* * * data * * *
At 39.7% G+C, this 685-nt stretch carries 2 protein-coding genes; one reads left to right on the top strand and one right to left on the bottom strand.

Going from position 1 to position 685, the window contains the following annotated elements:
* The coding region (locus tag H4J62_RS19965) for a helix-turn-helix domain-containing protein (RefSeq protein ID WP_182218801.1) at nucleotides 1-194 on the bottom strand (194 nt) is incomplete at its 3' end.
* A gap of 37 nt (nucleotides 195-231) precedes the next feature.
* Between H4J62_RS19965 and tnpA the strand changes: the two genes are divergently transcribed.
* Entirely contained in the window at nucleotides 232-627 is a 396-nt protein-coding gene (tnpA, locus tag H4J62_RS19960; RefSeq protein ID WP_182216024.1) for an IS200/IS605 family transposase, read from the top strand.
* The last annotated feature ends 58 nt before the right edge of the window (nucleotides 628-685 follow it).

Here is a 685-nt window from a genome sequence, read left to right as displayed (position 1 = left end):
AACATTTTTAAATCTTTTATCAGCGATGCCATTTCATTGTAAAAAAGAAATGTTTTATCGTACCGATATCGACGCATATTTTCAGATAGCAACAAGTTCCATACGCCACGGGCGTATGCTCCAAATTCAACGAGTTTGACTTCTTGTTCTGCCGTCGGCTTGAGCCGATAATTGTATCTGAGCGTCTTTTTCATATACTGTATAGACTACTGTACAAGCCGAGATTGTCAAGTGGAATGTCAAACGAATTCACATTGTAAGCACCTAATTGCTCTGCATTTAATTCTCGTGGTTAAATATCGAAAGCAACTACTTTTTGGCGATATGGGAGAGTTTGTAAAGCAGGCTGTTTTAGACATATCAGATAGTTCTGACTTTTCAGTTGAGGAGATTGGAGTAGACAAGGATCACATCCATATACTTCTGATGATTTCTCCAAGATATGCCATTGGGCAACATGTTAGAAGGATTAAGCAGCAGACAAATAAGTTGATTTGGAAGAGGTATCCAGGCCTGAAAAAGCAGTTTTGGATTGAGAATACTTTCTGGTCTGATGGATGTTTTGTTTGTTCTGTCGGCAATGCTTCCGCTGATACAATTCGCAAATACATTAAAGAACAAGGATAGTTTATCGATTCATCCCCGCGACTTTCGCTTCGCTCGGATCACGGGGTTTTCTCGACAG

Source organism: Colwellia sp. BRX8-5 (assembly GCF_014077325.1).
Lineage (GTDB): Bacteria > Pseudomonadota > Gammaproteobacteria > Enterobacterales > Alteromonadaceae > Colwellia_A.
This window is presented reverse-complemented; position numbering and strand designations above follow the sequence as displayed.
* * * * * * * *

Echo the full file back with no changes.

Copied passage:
At 39.7% G+C, this 685-nt stretch carries 2 protein-coding genes; one reads left to right on the top strand and one right to left on the bottom strand.

Going from position 1 to position 685, the window contains the following annotated elements:
* The coding region (locus tag H4J62_RS19965) for a helix-turn-helix domain-containing protein (RefSeq protein ID WP_182218801.1) at nucleotides 1-194 on the bottom strand (194 nt) is incomplete at its 3' end.
* A gap of 37 nt (nucleotides 195-231) precedes the next feature.
* Between H4J62_RS19965 and tnpA the strand changes: the two genes are divergently transcribed.
* Entirely contained in the window at nucleotides 232-627 is a 396-nt protein-coding gene (tnpA, locus tag H4J62_RS19960; RefSeq protein ID WP_182216024.1) for an IS200/IS605 family transposase, read from the top strand.
* The last annotated feature ends 58 nt before the right edge of the window (nucleotides 628-685 follow it).

Here is a 685-nt window from a genome sequence, read left to right as displayed (position 1 = left end):
AACATTTTTAAATCTTTTATCAGCGATGCCATTTCATTGTAAAAAAGAAATGTTTTATCGTACCGATATCGACGCATATTTTCAGATAGCAACAAGTTCCATACGCCACGGGCGTATGCTCCAAATTCAACGAGTTTGACTTCTTGTTCTGCCGTCGGCTTGAGCCGATAATTGTATCTGAGCGTCTTTTTCATATACTGTATAGACTACTGTACAAGCCGAGATTGTCAAGTGGAATGTCAAACGAATTCACATTGTAAGCACCTAATTGCTCTGCATTTAATTCTCGTGGTTAAATATCGAAAGCAACTACTTTTTGGCGATATGGGAGAGTTTGTAAAGCAGGCTGTTTTAGACATATCAGATAGTTCTGACTTTTCAGTTGAGGAGATTGGAGTAGACAAGGATCACATCCATATACTTCTGATGATTTCTCCAAGATATGCCATTGGGCAACATGTTAGAAGGATTAAGCAGCAGACAAATAAGTTGATTTGGAAGAGGTATCCAGGCCTGAAAAAGCAGTTTTGGATTGAGAATACTTTCTGGTCTGATGGATGTTTTGTTTGTTCTGTCGGCAATGCTTCCGCTGATACAATTCGCAAATACATTAAAGAACAAGGATAGTTTATCGATTCATCCCCGCGACTTTCGCTTCGCTCGGATCACGGGGTTTTCTCGACAG

Source organism: Colwellia sp. BRX8-5 (assembly GCF_014077325.1).
Lineage (GTDB): Bacteria > Pseudomonadota > Gammaproteobacteria > Enterobacterales > Alteromonadaceae > Colwellia_A.
This window is presented reverse-complemented; position numbering and strand designations above follow the sequence as displayed.